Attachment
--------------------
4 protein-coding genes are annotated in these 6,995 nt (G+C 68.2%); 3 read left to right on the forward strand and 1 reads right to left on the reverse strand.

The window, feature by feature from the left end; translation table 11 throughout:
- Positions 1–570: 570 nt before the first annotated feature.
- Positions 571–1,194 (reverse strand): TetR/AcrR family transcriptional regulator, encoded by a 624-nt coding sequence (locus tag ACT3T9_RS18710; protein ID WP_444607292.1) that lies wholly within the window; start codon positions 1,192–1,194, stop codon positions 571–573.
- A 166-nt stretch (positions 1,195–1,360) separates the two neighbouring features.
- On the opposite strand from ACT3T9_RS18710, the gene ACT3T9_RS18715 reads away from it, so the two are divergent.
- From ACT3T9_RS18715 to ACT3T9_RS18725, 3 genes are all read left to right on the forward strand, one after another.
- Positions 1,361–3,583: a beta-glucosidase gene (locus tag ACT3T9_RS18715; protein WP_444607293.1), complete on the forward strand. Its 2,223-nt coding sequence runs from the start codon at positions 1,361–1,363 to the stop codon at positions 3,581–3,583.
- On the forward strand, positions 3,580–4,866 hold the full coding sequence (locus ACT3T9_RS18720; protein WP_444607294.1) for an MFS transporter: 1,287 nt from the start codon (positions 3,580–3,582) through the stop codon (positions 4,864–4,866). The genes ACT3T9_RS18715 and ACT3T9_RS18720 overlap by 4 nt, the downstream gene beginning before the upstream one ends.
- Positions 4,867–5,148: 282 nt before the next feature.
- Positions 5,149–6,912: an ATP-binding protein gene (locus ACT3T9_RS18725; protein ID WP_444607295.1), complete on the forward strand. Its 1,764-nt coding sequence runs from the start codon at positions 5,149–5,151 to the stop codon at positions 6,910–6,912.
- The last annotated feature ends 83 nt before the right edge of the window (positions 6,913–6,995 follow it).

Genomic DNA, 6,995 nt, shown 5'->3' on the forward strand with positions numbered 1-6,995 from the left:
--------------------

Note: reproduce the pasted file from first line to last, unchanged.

4 protein-coding genes are annotated in these 6,995 nt (G+C 68.2%); 3 read left to right on the forward strand and 1 reads right to left on the reverse strand.

The window, feature by feature from the left end; translation table 11 throughout:
- Positions 1–570: 570 nt before the first annotated feature.
- Positions 571–1,194 (reverse strand): TetR/AcrR family transcriptional regulator, encoded by a 624-nt coding sequence (locus tag ACT3T9_RS18710; protein ID WP_444607292.1) that lies wholly within the window; start codon positions 1,192–1,194, stop codon positions 571–573.
- A 166-nt stretch (positions 1,195–1,360) separates the two neighbouring features.
- On the opposite strand from ACT3T9_RS18710, the gene ACT3T9_RS18715 reads away from it, so the two are divergent.
- From ACT3T9_RS18715 to ACT3T9_RS18725, 3 genes are all read left to right on the forward strand, one after another.
- Positions 1,361–3,583: a beta-glucosidase gene (locus tag ACT3T9_RS18715; protein WP_444607293.1), complete on the forward strand. Its 2,223-nt coding sequence runs from the start codon at positions 1,361–1,363 to the stop codon at positions 3,581–3,583.
- On the forward strand, positions 3,580–4,866 hold the full coding sequence (locus ACT3T9_RS18720; protein WP_444607294.1) for an MFS transporter: 1,287 nt from the start codon (positions 3,580–3,582) through the stop codon (positions 4,864–4,866). The genes ACT3T9_RS18715 and ACT3T9_RS18720 overlap by 4 nt, the downstream gene beginning before the upstream one ends.
- Positions 4,867–5,148: 282 nt before the next feature.
- Positions 5,149–6,912: an ATP-binding protein gene (locus ACT3T9_RS18725; protein ID WP_444607295.1), complete on the forward strand. Its 1,764-nt coding sequence runs from the start codon at positions 5,149–5,151 to the stop codon at positions 6,910–6,912.
- The last annotated feature ends 83 nt before the right edge of the window (positions 6,913–6,995 follow it).

Genomic DNA, 6,995 nt, shown 5'->3' on the forward strand with positions numbered 1-6,995 from the left: